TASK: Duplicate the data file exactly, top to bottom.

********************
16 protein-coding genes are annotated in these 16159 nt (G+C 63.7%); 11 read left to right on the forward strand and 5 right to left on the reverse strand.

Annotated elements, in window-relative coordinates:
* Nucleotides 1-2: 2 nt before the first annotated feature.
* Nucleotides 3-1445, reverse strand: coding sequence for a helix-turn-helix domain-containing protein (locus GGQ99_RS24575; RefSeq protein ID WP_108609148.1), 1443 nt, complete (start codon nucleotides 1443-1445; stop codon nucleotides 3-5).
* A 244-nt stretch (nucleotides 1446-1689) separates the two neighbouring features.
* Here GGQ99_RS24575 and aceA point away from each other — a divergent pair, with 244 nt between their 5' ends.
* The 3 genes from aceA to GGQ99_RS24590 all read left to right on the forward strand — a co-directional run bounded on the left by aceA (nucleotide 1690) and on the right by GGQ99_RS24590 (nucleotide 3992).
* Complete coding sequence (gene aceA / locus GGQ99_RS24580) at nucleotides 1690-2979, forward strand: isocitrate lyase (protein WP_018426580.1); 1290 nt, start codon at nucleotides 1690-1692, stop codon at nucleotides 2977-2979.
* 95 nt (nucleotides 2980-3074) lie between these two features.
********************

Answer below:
16 protein-coding genes are annotated in these 16159 nt (G+C 63.7%); 11 read left to right on the forward strand and 5 right to left on the reverse strand.

Annotated elements, in window-relative coordinates:
* Nucleotides 1-2: 2 nt before the first annotated feature.
* Nucleotides 3-1445, reverse strand: coding sequence for a helix-turn-helix domain-containing protein (locus GGQ99_RS24575; RefSeq protein ID WP_108609148.1), 1443 nt, complete (start codon nucleotides 1443-1445; stop codon nucleotides 3-5).
* A 244-nt stretch (nucleotides 1446-1689) separates the two neighbouring features.
* Here GGQ99_RS24575 and aceA point away from each other — a divergent pair, with 244 nt between their 5' ends.
* The 3 genes from aceA to GGQ99_RS24590 all read left to right on the forward strand — a co-directional run bounded on the left by aceA (nucleotide 1690) and on the right by GGQ99_RS24590 (nucleotide 3992).
* Complete coding sequence (gene aceA / locus GGQ99_RS24580) at nucleotides 1690-2979, forward strand: isocitrate lyase (protein WP_018426580.1); 1290 nt, start codon at nucleotides 1690-1692, stop codon at nucleotides 2977-2979.
* 95 nt (nucleotides 2980-3074) lie between these two features.